Recommendation Letters, Transcripts & Personal Statements for Law School

Letters of recommendation are an extremely important part of your application. They are a chance for others to commend your accomplishments both in and out of the classroom. Typically, law schools ask for three (2 academic, 1 professional). For your professors, it is ideal to choose two who you have either had multiple classes with, have excelled academically with them, or they are a professor in your major and therefore know a more accurate extent of your academic capabilities. For a professional reference, this could be a supervisor at an internship, job, community service organization, etc.

It is important that, when asking for rec letters, to give your writers enough time to fill them out. When making the initial ask, give an approximate deadline for when you would like them to complete the letter (ideally at least more than 3 weeks away). You should also consider attaching a draft of your personal statement for them to read over and reference.

See this attachment for an example on how to ask for recommendation letters.

Transcripts are quite straightforward; in that they are the academic summary of your time spent at your institution. You can request your transcripts via your myNOVA account. Our third-party vendor, Parchment, will then send your electronic transcripts to LSAC on your behalf. These will then be sent off to your schools.

It is important to note that law school’s require transcripts from the following institutions you have attended:

  • Community colleges
  • Undergraduate and graduate institutions
  • Law, medical, or professional institutions
  • Institutions attended for summer or evening courses
  • Institutions attended even though a degree was never received
  • Institutions from which you took college-level courses while in high school even though they were for high school credit
  • Institutions that clearly sponsored your overseas study
  • International transcripts, if applicable

If you have any questions about this, please visit the Law School Admission Council’s website on Requesting Transcripts.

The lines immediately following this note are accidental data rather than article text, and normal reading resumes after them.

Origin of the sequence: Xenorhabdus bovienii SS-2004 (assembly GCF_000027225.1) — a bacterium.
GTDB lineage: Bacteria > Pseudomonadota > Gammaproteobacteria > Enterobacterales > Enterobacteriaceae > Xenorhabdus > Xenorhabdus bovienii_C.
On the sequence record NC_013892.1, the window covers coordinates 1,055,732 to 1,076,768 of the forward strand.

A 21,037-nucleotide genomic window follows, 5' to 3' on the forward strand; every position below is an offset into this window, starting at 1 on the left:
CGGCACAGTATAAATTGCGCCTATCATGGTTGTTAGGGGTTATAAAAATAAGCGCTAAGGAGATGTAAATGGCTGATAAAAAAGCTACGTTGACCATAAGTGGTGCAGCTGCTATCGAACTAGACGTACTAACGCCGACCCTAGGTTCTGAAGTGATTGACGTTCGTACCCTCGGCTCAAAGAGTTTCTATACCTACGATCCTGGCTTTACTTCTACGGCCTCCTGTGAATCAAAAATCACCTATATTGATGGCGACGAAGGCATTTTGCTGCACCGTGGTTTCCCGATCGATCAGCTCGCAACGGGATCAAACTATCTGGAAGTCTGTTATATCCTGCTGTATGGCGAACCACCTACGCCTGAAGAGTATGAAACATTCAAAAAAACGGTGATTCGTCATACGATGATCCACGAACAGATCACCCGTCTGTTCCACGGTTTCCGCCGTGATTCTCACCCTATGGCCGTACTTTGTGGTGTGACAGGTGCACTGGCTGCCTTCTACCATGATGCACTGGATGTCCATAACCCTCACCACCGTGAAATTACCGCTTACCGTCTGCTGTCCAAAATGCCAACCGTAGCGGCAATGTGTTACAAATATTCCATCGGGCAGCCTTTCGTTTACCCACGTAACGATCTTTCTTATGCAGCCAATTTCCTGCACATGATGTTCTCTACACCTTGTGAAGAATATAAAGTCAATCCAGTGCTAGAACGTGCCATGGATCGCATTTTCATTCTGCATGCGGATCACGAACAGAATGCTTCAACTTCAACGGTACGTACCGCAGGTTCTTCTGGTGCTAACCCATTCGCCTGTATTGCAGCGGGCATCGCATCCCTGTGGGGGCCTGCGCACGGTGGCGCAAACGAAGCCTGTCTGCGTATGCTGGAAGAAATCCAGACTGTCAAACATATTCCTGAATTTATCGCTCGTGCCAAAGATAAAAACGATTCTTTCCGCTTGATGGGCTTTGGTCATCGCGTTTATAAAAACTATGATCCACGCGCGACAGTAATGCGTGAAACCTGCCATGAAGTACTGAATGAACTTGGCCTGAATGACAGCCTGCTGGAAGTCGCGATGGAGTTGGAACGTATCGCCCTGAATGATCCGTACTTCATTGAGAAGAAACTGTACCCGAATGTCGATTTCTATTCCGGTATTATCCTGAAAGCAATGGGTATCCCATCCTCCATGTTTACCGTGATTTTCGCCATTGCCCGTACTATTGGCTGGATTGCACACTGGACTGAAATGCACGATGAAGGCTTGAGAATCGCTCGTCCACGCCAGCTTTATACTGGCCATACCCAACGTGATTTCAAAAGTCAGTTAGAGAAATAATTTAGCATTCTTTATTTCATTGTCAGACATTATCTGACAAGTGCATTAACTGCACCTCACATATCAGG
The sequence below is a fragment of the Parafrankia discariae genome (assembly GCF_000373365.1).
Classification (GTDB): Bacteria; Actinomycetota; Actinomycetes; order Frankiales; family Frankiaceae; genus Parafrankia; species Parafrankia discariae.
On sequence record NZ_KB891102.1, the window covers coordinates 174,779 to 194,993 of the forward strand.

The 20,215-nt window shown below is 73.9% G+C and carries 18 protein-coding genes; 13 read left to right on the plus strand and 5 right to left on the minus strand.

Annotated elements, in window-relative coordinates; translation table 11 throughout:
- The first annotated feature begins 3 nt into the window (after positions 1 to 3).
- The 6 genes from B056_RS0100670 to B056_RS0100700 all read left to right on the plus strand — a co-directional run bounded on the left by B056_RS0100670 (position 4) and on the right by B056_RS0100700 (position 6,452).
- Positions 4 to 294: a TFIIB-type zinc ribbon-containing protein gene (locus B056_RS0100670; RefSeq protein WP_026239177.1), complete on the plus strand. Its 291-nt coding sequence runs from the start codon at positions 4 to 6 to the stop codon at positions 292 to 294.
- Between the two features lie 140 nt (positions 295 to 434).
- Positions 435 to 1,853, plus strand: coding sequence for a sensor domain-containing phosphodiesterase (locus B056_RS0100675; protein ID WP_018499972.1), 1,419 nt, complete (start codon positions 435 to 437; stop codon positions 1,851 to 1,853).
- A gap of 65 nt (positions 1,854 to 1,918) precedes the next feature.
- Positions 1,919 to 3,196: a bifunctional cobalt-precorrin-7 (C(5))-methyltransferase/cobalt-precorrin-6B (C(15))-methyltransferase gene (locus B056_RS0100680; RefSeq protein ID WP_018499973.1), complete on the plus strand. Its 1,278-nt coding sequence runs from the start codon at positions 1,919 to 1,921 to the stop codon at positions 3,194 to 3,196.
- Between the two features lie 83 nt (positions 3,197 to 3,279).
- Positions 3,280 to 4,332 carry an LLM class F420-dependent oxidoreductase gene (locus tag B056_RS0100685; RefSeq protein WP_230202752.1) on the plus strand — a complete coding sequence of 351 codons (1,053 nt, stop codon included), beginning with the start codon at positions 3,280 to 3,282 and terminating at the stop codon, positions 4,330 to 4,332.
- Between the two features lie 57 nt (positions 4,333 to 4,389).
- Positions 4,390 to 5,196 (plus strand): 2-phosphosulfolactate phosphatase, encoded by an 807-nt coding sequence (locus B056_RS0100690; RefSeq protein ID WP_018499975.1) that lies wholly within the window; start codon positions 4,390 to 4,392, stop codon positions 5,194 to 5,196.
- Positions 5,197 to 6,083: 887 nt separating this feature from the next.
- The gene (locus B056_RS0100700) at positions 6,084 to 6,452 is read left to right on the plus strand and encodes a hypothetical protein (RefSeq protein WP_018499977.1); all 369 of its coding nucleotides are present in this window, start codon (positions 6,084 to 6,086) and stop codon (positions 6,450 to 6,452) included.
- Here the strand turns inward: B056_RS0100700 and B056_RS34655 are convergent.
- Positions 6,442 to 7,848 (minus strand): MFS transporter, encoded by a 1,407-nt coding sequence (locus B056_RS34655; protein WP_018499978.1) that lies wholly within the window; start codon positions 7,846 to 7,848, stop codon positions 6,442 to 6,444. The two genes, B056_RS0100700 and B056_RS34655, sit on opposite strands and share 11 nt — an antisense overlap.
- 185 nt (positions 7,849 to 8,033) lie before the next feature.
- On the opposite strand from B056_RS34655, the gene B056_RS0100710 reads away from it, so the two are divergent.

The personal statement is, at its core, a 2-page double-spaced essay reflecting on a culminating/impactful experience you have gone through that has shifted your worldview or taught you a valuable lesson; and how this experience connects to your journey to law school. The personal statement is unique in that it can be more narrative in nature. However, there are certain beats that are important to touch on throughout the essay:

  • Create a strong hook to get the reader’s attention
  • Craft a thesis statement that serves as your summarizing sentence and provides a preview to what you will be discussing throughout the essay
  • Develop a theme (What did you learn about X and how does it connect to Y?)
  • Connect to law school

Overall, your personal statement should provide a window into a part of your life that admission counselors will not be able to glean just by reading your application. The topic that you choose can be quite personal in nature, providing you feel comfortable sharing it.

If you would like someone to review your personal statement and provide feedback, please visit the following resources:

  • The Writing Center (for grammatical minutiae and sentence structure)
  • Pre-Law Advisor (for topic choice and overall flow)

Additionally, to get started, please use this Brainstorming Worksheet to begin constructing your outline.